Skip to content

Single mother who was once homeless takes control of her education and her life

ashley baxter

Ashley Thomas said she earned her degree so she could be an example of success for her daughters.

May 22, 2018
  • Print

Ashley Thomas's road to graduation has been marked by financial challenges, periods of homelessness and a battle with dyslexia, but it is not one she has had to travel alone.

The single mother of five grew up in Stockton. Her mother was addicted to drugs and her father served time in federal prison. Thomas attended numerous schools in San Joaquin County, so she never received help with her learning disability. Consequently, her grades weren't good. She got pregnant at 18 and eventually ended up in the county's ONE program for alternative education. Her early marriage was rocky and after a few years, she found herself at a women's center with her little girls. After talking to a counselor, she decided the key to taking control of her life was education.

"I knew I wanted to make it because I had my daughters looking up to me," Thomas said. "I didn't want them to struggle growing up like I did."

Thomas pursued an aggressive schedule at Delta College and earned her associate's degree in two years. She was accepted to four universities, including Pacific, but at first, she wasn't sure she should enroll here.

"Pacific was intimidating," she said. "Growing up in Stockton, I'd never been on Pacific's campus. It was more like stepping out of my comfort zone into something totally different."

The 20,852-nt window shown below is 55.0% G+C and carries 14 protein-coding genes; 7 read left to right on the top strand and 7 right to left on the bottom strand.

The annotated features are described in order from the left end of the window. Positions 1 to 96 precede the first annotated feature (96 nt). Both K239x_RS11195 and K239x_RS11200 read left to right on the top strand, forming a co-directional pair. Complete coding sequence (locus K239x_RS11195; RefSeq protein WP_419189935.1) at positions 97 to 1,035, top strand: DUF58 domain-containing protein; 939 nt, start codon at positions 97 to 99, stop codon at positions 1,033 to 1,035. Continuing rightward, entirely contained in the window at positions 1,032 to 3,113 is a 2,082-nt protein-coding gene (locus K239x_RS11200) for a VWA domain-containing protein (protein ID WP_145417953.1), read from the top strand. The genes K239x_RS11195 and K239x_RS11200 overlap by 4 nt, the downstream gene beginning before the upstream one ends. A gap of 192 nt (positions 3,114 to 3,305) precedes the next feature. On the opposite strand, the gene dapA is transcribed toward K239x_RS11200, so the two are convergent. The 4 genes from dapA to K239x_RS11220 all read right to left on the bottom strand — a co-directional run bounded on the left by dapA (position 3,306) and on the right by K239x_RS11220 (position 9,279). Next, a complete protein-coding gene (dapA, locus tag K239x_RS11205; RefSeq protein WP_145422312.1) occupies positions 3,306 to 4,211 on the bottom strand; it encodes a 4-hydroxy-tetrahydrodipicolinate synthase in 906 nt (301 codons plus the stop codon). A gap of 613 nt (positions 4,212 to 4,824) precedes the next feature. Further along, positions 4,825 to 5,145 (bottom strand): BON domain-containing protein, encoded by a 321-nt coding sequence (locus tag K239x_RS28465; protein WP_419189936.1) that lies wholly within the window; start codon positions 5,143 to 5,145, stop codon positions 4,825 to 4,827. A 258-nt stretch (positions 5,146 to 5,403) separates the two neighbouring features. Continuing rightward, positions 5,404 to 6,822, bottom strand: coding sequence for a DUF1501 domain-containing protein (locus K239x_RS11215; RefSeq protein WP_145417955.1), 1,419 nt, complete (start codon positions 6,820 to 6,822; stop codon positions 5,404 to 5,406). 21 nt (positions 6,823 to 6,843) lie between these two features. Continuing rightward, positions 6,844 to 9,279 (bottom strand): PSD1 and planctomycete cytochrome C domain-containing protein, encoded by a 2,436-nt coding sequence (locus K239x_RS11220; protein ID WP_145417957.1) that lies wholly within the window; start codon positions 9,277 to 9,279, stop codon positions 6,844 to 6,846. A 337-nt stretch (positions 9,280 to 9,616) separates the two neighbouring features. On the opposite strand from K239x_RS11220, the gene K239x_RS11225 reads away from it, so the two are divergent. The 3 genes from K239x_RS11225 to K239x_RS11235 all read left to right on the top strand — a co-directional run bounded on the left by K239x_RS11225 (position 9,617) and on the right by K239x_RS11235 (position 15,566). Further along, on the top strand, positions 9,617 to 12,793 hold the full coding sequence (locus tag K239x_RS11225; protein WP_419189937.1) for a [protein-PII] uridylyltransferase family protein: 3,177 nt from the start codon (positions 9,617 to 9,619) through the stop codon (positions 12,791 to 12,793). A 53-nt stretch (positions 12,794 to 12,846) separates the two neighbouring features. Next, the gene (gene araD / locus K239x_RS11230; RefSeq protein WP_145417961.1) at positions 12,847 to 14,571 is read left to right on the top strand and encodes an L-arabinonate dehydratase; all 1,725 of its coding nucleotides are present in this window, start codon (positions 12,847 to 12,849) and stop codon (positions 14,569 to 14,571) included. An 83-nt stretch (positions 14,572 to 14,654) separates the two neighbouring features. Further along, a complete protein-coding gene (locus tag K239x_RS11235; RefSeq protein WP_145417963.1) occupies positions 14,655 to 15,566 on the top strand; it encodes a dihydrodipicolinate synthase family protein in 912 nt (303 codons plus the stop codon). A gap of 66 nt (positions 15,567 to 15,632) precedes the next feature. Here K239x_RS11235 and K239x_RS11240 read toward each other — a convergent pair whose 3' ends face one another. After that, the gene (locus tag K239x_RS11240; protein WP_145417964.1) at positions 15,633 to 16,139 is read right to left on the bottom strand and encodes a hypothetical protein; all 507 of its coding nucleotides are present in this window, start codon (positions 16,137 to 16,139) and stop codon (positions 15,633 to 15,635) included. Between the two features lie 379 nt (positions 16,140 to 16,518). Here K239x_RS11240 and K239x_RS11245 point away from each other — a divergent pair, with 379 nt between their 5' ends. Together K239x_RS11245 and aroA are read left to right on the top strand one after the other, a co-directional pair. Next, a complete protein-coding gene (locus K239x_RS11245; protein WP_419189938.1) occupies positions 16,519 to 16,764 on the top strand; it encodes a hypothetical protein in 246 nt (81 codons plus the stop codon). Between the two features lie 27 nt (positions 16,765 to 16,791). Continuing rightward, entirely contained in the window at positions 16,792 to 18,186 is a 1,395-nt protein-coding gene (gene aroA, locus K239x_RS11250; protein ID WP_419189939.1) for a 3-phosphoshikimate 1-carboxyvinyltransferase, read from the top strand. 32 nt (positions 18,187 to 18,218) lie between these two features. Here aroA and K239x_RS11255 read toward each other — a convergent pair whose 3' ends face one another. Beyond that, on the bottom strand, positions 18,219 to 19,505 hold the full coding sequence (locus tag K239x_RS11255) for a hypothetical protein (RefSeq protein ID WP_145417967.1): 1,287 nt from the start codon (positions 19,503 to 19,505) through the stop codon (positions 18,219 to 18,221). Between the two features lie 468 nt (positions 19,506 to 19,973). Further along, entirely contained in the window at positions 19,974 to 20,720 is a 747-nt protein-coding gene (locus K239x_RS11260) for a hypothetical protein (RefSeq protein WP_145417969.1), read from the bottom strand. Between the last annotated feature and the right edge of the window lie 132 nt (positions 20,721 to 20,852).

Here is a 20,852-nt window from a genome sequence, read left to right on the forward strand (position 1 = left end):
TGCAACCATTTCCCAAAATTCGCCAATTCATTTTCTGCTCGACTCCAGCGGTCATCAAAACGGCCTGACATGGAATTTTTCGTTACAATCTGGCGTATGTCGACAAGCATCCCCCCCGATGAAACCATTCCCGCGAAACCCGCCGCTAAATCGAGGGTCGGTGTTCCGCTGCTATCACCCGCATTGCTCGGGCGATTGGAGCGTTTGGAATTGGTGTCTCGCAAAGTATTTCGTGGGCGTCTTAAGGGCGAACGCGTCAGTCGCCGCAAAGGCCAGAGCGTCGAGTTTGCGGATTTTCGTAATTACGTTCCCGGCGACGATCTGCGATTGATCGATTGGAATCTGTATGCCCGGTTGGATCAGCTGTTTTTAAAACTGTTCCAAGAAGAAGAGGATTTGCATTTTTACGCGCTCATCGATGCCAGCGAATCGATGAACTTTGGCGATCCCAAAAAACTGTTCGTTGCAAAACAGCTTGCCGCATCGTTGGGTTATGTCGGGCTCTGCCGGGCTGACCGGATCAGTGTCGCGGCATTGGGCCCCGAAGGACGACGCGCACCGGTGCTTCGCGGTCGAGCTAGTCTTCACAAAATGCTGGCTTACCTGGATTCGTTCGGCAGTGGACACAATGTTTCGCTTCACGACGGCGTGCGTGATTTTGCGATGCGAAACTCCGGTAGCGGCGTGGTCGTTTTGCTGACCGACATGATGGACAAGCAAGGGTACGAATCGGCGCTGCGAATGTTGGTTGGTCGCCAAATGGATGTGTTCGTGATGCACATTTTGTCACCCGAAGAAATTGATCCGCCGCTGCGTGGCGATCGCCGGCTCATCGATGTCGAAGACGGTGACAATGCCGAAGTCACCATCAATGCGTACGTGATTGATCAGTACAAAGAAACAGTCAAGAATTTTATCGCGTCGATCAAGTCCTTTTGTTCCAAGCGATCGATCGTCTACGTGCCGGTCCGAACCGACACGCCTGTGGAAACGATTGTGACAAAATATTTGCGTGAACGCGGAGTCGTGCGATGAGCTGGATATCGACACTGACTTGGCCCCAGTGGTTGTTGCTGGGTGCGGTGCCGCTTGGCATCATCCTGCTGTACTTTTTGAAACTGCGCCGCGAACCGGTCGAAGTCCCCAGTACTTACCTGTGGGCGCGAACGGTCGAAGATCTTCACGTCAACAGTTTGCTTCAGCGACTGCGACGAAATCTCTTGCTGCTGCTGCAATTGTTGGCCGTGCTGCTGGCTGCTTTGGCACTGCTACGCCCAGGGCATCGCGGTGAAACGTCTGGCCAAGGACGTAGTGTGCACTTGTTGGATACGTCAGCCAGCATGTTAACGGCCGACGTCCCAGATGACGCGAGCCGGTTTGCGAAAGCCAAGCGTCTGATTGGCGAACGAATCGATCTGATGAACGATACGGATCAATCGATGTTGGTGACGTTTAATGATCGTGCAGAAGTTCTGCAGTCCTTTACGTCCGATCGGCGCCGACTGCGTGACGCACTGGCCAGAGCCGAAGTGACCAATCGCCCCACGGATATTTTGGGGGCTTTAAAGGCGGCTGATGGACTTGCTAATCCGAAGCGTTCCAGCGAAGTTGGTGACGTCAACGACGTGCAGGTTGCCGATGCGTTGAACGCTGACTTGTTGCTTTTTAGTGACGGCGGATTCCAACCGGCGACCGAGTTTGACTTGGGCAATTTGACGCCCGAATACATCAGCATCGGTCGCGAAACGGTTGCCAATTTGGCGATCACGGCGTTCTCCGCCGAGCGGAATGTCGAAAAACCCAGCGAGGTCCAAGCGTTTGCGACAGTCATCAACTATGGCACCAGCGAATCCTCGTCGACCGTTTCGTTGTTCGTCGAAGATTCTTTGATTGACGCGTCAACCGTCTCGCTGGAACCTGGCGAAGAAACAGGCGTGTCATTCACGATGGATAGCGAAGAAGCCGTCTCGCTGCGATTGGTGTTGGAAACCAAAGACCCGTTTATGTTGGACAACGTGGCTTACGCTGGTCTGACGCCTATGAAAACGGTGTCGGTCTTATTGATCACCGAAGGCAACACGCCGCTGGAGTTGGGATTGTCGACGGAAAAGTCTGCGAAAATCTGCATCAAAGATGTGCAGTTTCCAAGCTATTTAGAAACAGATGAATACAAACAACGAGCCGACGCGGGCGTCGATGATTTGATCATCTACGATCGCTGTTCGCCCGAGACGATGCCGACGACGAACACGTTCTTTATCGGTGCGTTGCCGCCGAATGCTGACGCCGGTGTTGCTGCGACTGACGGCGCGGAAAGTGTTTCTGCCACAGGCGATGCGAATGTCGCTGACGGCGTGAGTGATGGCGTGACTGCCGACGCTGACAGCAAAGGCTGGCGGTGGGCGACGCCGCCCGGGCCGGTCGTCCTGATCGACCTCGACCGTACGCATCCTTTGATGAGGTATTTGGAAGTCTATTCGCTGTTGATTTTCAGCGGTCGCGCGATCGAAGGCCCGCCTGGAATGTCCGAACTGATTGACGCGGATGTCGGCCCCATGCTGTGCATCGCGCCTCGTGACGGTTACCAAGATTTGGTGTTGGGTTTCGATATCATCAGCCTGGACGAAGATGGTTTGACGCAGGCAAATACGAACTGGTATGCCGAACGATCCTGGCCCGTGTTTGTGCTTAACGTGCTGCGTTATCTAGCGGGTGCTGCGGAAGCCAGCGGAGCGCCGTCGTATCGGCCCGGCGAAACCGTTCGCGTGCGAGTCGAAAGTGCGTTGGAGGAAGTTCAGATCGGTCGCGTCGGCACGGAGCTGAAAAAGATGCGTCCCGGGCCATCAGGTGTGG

In the end, practical decisions drove her decision to enroll at Pacific: she didn't want to move her children to a new city and new schools. Housing, however, continued to be a challenge. At one point, Thomas was living out of her car and she was worried she would have to drop out of school. Sociology Professor Ethel Nicdao noticed Thomas was having trouble and took her to the Student Life office. The staff there helped her find an apartment on campus and apply for the Edward Leighton Endowed Scholarship. The scholarship freed up her money for housing and allowed her to finish her degree. Thomas said Nicdao was the Pacific professor who inspired her most because she sets high standards.

"When I was able to pass her class with an 'A,' I was proud of myself," Thomas said. "She pushed us to the limit, and I felt like I accomplished something big."

Thomas's goal is to become a teacher because she wants to give back to the community. She has been accepted to graduate school here at Pacific.

While pursuing her degree, Thomas also worked at Pacific's Jacoby Centers' After School and Tutoring program and served as a community outreach coordinator for the Department of Sociology's student club. For her work in the community, Thomas was recognized with the Jacoby Citizen Leader Award and was named the Ethnic Studies Senior of Distinction. She said it has always been difficult for her to ask for help, but she is determined not to be a mere statistic as a single mother.

"What kept me going was that I was always told I wouldn't succeed," she said. "I felt my education was the only way out for me to give my girls a better future." 

Join University of the Pacific on: Facebook Twitter Instagram LinkedIn Youtube